Jump Starting Class Time by Flipping it!

This week’s #flipblogs topic asks “How has flipped learning improved you use of class time?”

For me, one huge win that comes from leveraging flipped learning techniques has been starting class ready to roll on a topic. We are prepared with questions and interesting ideas to explore, based on a topic that the students started learning about prior to class through a “WSQ” assignment*.

When students complete a WSQ assignment, they have written about the learning content that they engaged with (typically a video), and they have been required to ask a question related to it. The summaries often help to demonstrate their understanding (or not) of the topic. The question, however, is the real gold. 

The questions students ask as part of their WSQ assignments often reveal different things, many of which can be helpful as we kick off the next class by digging into the topic.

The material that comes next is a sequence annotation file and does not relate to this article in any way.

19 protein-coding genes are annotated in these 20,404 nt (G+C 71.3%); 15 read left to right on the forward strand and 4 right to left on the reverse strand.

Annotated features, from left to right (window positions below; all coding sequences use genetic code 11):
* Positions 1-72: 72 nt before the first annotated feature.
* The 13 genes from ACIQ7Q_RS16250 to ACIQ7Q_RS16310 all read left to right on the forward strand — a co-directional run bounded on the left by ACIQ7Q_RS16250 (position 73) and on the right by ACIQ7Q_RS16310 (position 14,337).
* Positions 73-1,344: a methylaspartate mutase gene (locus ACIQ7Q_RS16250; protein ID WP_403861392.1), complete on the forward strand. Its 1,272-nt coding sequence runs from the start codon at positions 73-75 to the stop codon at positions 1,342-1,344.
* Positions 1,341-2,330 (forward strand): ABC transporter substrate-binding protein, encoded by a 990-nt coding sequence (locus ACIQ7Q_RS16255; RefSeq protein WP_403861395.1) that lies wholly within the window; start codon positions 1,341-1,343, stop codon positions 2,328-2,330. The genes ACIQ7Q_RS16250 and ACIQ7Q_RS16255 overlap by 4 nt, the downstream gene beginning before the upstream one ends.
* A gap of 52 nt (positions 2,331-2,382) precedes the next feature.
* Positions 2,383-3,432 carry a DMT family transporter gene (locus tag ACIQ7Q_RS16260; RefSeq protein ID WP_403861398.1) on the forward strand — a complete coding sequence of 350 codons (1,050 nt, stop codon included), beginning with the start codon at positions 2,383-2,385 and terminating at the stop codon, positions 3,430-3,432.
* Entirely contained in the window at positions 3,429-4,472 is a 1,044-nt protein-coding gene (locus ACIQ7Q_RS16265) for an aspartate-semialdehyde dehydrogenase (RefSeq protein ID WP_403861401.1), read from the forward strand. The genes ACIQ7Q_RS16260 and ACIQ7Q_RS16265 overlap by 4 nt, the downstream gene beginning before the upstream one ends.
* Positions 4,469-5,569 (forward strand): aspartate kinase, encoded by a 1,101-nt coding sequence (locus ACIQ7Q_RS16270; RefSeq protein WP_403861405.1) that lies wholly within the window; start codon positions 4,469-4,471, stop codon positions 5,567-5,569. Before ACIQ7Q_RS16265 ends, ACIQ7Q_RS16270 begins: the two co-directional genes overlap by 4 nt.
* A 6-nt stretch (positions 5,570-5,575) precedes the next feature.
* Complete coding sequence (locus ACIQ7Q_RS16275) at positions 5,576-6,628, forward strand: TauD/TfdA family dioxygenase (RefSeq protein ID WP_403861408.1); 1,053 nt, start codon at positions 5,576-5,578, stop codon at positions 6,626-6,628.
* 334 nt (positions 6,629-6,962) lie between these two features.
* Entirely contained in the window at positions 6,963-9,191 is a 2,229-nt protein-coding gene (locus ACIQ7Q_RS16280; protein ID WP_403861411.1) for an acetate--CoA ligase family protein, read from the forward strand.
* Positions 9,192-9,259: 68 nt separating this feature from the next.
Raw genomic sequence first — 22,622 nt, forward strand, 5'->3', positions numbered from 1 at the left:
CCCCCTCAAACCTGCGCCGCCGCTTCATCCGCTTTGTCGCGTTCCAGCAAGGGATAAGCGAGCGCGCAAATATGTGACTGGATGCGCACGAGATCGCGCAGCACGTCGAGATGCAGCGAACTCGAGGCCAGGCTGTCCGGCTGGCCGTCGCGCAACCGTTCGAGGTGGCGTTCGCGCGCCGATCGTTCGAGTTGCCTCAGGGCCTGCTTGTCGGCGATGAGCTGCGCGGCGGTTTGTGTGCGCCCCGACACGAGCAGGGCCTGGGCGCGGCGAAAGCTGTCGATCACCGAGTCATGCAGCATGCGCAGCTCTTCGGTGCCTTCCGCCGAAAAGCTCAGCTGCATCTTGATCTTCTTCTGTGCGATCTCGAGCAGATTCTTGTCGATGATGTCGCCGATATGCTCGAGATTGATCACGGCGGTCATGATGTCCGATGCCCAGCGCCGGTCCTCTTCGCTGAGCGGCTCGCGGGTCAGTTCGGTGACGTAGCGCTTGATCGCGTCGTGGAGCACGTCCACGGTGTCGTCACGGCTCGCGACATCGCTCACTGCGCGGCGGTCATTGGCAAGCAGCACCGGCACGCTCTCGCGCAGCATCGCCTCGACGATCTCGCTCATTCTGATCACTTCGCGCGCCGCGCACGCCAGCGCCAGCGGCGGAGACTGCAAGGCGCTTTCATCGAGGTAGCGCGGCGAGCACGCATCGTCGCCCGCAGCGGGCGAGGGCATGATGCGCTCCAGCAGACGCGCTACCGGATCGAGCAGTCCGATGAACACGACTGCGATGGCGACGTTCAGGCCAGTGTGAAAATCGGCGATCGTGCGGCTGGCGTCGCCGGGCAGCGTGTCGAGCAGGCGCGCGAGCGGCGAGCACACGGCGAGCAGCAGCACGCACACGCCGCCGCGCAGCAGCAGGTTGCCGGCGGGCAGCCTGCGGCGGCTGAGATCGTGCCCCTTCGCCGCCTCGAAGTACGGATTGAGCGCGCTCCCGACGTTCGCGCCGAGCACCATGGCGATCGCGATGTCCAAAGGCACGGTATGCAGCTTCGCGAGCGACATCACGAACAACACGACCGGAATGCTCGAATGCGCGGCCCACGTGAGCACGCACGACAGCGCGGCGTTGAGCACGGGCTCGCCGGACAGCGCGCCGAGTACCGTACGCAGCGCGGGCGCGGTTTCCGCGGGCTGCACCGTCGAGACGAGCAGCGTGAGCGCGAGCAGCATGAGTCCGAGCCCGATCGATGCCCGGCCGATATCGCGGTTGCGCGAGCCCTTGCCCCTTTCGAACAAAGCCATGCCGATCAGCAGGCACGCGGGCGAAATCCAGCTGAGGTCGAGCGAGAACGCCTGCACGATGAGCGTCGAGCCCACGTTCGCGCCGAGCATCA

Some of the questions reveal a misunderstanding of the content or some aspect of it. 

Some of the questions open up entirely new angles and ideas related to the topic.

Some of the questions force us to dig deeper and better illuminate and explore the topic.

Some of the questions lend an element of humor or fun to the topic.

Some of the questions totally surprise me.

So, we hit the ground running and jump right into the topic, picking up where they left off after they watched the video on the topic and engaged with it enough to write a summary and ask a question.

Compare this to the “old” model of starting class by lecturing about a topic while many students may ‘zone out’, and then trying to get a conversation going to dig deeper into the topic. Not only have we saved time, but we can use that time in a much richer way, clearing up misconceptions, scaffolding on the topic to build a deeper understanding of it, and applying this new knowledge in conversation and active class work. Talk about a “win-win”! 

*For those not familiar with the WSQ, this is a concept popularized by Crystal Kirch and it stands for “Watch, Summarize, Question”. Explore the WSQ further in this article by Crystal.

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